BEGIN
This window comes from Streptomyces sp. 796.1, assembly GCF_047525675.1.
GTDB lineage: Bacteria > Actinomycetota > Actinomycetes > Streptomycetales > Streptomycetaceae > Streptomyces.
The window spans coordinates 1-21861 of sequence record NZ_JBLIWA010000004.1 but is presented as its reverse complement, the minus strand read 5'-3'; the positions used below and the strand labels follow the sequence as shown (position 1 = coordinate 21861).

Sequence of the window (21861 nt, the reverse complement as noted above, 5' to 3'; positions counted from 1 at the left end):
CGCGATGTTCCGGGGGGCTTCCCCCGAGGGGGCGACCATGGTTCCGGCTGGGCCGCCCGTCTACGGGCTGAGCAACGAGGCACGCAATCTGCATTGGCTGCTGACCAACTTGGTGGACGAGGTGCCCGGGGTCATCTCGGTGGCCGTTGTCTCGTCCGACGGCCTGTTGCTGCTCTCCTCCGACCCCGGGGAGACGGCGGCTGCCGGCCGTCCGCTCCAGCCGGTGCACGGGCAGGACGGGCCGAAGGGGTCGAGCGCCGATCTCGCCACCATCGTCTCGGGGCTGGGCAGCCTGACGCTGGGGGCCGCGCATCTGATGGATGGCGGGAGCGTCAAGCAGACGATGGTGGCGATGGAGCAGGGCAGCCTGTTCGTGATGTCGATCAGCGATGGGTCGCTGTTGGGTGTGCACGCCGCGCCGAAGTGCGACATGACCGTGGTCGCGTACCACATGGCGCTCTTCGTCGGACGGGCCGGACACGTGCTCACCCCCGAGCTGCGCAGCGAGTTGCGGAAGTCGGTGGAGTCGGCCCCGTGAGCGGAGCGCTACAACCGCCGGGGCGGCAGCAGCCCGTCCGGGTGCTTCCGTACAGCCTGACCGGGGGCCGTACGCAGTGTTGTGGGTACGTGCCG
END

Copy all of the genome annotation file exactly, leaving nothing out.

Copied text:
This window comes from Streptomyces sp. 796.1, assembly GCF_047525675.1.
GTDB lineage: Bacteria > Actinomycetota > Actinomycetes > Streptomycetales > Streptomycetaceae > Streptomyces.
The window spans coordinates 1-21861 of sequence record NZ_JBLIWA010000004.1 but is presented as its reverse complement, the minus strand read 5'-3'; the positions used below and the strand labels follow the sequence as shown (position 1 = coordinate 21861).

Sequence of the window (21861 nt, the reverse complement as noted above, 5' to 3'; positions counted from 1 at the left end):
CGCGATGTTCCGGGGGGCTTCCCCCGAGGGGGCGACCATGGTTCCGGCTGGGCCGCCCGTCTACGGGCTGAGCAACGAGGCACGCAATCTGCATTGGCTGCTGACCAACTTGGTGGACGAGGTGCCCGGGGTCATCTCGGTGGCCGTTGTCTCGTCCGACGGCCTGTTGCTGCTCTCCTCCGACCCCGGGGAGACGGCGGCTGCCGGCCGTCCGCTCCAGCCGGTGCACGGGCAGGACGGGCCGAAGGGGTCGAGCGCCGATCTCGCCACCATCGTCTCGGGGCTGGGCAGCCTGACGCTGGGGGCCGCGCATCTGATGGATGGCGGGAGCGTCAAGCAGACGATGGTGGCGATGGAGCAGGGCAGCCTGTTCGTGATGTCGATCAGCGATGGGTCGCTGTTGGGTGTGCACGCCGCGCCGAAGTGCGACATGACCGTGGTCGCGTACCACATGGCGCTCTTCGTCGGACGGGCCGGACACGTGCTCACCCCCGAGCTGCGCAGCGAGTTGCGGAAGTCGGTGGAGTCGGCCCCGTGAGCGGAGCGCTACAACCGCCGGGGCGGCAGCAGCCCGTCCGGGTGCTTCCGTACAGCCTGACCGGGGGCCGTACGCAGTGTTGTGGGTACGTGCCG